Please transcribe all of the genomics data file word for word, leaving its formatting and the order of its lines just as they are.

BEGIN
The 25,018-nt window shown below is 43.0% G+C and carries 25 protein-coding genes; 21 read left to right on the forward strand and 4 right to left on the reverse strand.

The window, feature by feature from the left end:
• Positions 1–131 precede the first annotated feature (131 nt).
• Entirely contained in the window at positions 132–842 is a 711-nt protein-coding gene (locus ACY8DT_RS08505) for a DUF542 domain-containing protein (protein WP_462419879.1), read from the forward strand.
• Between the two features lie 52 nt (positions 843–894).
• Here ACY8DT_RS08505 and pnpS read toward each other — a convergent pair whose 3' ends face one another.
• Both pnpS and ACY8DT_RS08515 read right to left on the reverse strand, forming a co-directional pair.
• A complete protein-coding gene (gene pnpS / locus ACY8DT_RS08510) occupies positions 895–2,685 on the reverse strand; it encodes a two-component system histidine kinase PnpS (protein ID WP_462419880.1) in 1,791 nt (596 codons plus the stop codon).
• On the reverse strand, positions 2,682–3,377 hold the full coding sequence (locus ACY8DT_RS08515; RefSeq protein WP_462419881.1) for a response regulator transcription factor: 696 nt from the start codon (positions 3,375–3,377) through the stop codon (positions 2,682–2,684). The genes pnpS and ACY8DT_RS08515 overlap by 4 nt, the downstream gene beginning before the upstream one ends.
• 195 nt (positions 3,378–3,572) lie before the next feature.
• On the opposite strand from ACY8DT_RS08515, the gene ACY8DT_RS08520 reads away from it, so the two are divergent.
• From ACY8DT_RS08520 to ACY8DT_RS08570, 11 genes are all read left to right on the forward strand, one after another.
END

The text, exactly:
The 25,018-nt window shown below is 43.0% G+C and carries 25 protein-coding genes; 21 read left to right on the forward strand and 4 right to left on the reverse strand.

The window, feature by feature from the left end:
• Positions 1–131 precede the first annotated feature (131 nt).
• Entirely contained in the window at positions 132–842 is a 711-nt protein-coding gene (locus ACY8DT_RS08505) for a DUF542 domain-containing protein (protein WP_462419879.1), read from the forward strand.
• Between the two features lie 52 nt (positions 843–894).
• Here ACY8DT_RS08505 and pnpS read toward each other — a convergent pair whose 3' ends face one another.
• Both pnpS and ACY8DT_RS08515 read right to left on the reverse strand, forming a co-directional pair.
• A complete protein-coding gene (gene pnpS / locus ACY8DT_RS08510) occupies positions 895–2,685 on the reverse strand; it encodes a two-component system histidine kinase PnpS (protein ID WP_462419880.1) in 1,791 nt (596 codons plus the stop codon).
• On the reverse strand, positions 2,682–3,377 hold the full coding sequence (locus ACY8DT_RS08515; RefSeq protein WP_462419881.1) for a response regulator transcription factor: 696 nt from the start codon (positions 3,375–3,377) through the stop codon (positions 2,682–2,684). The genes pnpS and ACY8DT_RS08515 overlap by 4 nt, the downstream gene beginning before the upstream one ends.
• 195 nt (positions 3,378–3,572) lie before the next feature.
• On the opposite strand from ACY8DT_RS08515, the gene ACY8DT_RS08520 reads away from it, so the two are divergent.
• From ACY8DT_RS08520 to ACY8DT_RS08570, 11 genes are all read left to right on the forward strand, one after another.